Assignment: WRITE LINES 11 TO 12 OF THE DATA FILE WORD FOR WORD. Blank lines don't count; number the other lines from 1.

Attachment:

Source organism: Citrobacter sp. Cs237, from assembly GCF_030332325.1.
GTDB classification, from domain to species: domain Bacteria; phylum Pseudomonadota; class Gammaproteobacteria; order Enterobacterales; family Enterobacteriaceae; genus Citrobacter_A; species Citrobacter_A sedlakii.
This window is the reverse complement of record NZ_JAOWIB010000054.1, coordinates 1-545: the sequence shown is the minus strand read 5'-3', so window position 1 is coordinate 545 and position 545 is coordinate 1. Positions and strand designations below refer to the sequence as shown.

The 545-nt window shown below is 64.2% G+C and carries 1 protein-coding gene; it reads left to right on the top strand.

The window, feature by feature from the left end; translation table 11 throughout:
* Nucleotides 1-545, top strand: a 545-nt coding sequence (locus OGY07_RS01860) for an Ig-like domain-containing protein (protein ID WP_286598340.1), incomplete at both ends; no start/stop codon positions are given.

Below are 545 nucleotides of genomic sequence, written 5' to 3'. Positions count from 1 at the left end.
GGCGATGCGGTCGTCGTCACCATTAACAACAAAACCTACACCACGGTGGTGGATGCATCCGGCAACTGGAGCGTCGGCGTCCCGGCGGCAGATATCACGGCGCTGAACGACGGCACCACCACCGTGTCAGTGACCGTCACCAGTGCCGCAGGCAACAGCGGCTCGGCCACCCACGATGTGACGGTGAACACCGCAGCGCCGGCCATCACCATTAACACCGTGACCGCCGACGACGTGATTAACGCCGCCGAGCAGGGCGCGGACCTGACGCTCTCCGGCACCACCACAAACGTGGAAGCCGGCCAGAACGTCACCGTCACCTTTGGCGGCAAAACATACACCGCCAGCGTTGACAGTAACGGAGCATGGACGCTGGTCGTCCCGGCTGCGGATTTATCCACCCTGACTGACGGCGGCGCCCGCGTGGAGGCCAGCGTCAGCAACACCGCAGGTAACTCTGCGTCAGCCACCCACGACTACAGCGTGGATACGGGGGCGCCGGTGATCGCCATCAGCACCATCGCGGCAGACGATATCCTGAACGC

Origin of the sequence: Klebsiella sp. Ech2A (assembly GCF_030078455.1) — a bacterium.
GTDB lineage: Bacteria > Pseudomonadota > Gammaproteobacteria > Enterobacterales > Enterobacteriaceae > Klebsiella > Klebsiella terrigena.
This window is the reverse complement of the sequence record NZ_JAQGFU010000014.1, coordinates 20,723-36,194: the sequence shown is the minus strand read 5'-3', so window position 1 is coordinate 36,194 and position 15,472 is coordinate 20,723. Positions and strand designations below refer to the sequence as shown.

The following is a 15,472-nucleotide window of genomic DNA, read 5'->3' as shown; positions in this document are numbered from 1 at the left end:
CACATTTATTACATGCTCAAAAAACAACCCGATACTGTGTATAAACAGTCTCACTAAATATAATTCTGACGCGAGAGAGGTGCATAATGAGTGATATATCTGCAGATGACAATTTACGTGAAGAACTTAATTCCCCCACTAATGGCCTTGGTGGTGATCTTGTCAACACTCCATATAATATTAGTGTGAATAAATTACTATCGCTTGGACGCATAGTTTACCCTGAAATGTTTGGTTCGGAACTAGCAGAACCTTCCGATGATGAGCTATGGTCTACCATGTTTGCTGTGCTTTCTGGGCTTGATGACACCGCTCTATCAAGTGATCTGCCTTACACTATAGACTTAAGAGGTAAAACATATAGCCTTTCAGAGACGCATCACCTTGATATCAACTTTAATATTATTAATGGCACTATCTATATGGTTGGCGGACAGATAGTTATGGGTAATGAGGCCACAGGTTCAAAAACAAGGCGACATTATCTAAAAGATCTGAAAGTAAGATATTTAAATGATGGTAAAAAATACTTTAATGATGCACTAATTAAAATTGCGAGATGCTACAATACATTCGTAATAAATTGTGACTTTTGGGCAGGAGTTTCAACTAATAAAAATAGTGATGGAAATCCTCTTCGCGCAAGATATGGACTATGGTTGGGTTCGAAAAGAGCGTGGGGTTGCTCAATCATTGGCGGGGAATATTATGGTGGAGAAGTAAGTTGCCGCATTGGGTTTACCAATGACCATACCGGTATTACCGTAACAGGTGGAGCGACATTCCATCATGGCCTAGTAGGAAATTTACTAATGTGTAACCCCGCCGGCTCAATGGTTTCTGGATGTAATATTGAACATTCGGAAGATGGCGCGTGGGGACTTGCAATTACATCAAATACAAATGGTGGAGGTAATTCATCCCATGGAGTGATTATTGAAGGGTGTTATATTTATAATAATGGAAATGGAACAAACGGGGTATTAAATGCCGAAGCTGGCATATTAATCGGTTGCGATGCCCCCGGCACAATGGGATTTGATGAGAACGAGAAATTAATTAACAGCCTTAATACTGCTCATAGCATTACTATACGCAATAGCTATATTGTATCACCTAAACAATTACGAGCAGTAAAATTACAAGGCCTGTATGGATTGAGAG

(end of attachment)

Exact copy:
This window is the reverse complement of the sequence record NZ_JAQGFU010000014.1, coordinates 20,723-36,194: the sequence shown is the minus strand read 5'-3', so window position 1 is coordinate 36,194 and position 15,472 is coordinate 20,723. Positions and strand designations below refer to the sequence as shown.

The following is a 15,472-nucleotide window of genomic DNA, read 5'->3' as shown; positions in this document are numbered from 1 at the left end: